2020 BMW 7-Series

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The Car Connection Expert Review

Brian León Brian León Contributing Writer
June 12, 2020

Buying tip

Proper in front, party in back? Spend more on the 7-Series’ back-seat options than on its powertrains, and you’re doing life right.

features & specs

740i Sedan
740i xDrive Sedan
745e xDrive iPerformance Plug-In Hybrid
22 city / 29 hwy
20 city / 28 hwy
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The 2020 BMW 7-Series has a much bigger grille, but behind it is a posh, powerful, thirsty luxury sedan that’s loaded with tech.

The 2020 BMW 7-Series is a private jet for the road, a posh sanctuary experienced as well from the cabin as it is from the cockpit. On our scale, it earns 7.8 out of 10 overall for its commitment to comfort and quality over all else. (Read more about how we rate cars.)

For 2020, BMW has entered the 7-Series into the biggest grille competition between luxury automakers, leaving us wondering how much grille is too much grille. The rest of the exterior gets a refresh, along with improvements to materials and technology inside the car, including a new digital gauge cluster, standard active safety features, and improved connectivity.

According to BMW’s designers, the new grille is 40 percent larger than that of the 2019 model, bringing it more in line with the outlandish maw on the new X7 SUV. We’re not so sure bigger is better in this case, but the rest of the visual touches modernize the 7-Series successfully, and the interior is sublime, as always.

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For such a low-selling vehicle, BMW offers one of its most diverse powertrain lineups for the 7-Series, ranging from a turbocharged inline-6 to a turbocharged V-12, with a V-8 and plug-in hybrid thrown in for good measure. Horsepower ranges from 335 to 600 horsepower, and the sprint to 60 mph can be made in as low as 3.6 seconds on the M760i, a hilarious number for such a large vehicle. The suspension is geared for comfort above all else, but make no mistake, this sedan can seriously hustle when pushed.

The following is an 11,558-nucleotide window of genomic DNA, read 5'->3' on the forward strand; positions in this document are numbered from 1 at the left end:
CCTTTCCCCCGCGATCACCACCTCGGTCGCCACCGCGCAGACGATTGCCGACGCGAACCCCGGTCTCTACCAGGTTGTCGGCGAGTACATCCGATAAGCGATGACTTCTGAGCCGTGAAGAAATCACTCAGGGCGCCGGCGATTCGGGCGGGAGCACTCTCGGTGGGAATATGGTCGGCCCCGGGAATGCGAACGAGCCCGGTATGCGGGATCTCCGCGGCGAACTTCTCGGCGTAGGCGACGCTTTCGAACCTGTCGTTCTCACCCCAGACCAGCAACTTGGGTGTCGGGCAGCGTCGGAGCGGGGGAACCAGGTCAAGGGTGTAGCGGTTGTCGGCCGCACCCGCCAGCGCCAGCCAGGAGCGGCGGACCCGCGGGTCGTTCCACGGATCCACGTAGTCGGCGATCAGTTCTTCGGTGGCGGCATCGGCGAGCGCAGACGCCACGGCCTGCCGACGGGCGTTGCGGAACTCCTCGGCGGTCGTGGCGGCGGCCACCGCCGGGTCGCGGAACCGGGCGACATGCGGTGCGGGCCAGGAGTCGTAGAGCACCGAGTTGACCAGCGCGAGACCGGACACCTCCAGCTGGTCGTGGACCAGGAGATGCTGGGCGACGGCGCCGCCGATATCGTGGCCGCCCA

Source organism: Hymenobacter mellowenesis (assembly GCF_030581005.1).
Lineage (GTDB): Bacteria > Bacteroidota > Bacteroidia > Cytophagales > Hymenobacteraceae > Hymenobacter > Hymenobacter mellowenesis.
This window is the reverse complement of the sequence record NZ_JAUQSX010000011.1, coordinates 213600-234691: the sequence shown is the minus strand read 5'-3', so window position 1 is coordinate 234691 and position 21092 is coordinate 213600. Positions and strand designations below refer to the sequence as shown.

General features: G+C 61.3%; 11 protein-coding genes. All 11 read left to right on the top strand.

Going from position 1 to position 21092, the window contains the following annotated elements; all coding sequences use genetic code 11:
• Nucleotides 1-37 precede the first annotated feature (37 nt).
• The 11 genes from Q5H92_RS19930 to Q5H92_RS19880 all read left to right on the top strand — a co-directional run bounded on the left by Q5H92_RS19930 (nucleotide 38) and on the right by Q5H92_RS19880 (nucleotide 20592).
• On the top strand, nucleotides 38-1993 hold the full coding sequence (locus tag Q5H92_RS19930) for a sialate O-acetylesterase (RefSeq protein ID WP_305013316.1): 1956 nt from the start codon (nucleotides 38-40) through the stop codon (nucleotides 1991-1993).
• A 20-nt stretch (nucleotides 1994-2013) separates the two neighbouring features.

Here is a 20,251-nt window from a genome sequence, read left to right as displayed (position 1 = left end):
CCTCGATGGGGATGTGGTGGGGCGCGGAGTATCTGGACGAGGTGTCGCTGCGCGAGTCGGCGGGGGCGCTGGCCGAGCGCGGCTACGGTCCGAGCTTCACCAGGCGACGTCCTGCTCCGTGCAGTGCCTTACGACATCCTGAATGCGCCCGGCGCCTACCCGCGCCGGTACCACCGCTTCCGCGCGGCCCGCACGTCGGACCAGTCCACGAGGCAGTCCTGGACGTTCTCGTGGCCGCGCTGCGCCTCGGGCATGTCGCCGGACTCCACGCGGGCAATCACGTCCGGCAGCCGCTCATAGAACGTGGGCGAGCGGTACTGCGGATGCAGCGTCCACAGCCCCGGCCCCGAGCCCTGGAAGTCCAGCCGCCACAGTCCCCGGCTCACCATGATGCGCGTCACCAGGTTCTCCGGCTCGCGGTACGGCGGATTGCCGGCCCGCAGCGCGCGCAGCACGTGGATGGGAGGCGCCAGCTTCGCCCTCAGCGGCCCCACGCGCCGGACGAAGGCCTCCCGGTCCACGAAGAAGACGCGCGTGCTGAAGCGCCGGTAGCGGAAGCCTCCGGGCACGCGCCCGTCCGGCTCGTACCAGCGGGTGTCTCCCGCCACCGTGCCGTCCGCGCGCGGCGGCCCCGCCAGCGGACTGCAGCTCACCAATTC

With prices that range from about $84,000 to nearly $200,000 fully loaded, the 2020 7-Series comes with impressive standard features like a full suite of active safety technology, premium Harman Kardon sound, supple leather, digital displays, and more. At the top of the range, buyers get a luxury rear seat package, even better audio, Merino leather, and nearly every tech feature in the book to go along with a 600-horsepower V-12.

All this luxury and weight comes at a cost though, namely fuel efficiency. Average figures range from 16 mpg combined for the thirsty V-12 to 24 mpg combined for the base inline-6. While the plug-in hybrid manages 56 MPGe with a fully-charged battery, it gets only 22 mpg combined as a conventional hybrid, so remember to charge as often as you can.


2020 BMW 7-Series


A big grille and some other changes haven’t made the 2020 BMW 7-Series look much better in our eyes.

The 2020 BMW 7-Series asks "How much grille is too much grille?" Its designers may have found an answer. The ostentatious front end takes away from the handsome silhouette—but the cabin makes up ground. We give it a 7 out of 10 here.

A visual refresh for the 2020 model year brings a revised rear end and a giant front grille with slimmer headlights to make the 7-Series look more like the new X7. We’re not a fan however, as we think BMW’s wide-set twin-inlet grille looks better in smaller iterations. The new treatment makes the front end taller and blunter, sacrificing some elegance.

The controversial “hockey stick” side molding is gone too, replaced by a similar design with a squarer angle, and the rear end gets a handsome taillight treatment that is more modern looking than the 2019 version. 

Inside, the only big change are new front seats from the X7. Less ostentatious than its German contemporaries, the dashboard design looks a lot like the ones in other BMWs, but material quality is top-notch and accents like metal, wood, and Alcantara turn the 7-Series cabin into a beautiful sanctuary.

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2020 BMW 7-Series


The 2020 BMW 7-Series charges up with a wide range of powerful engines, and soaks up miles with its cushiony air suspension.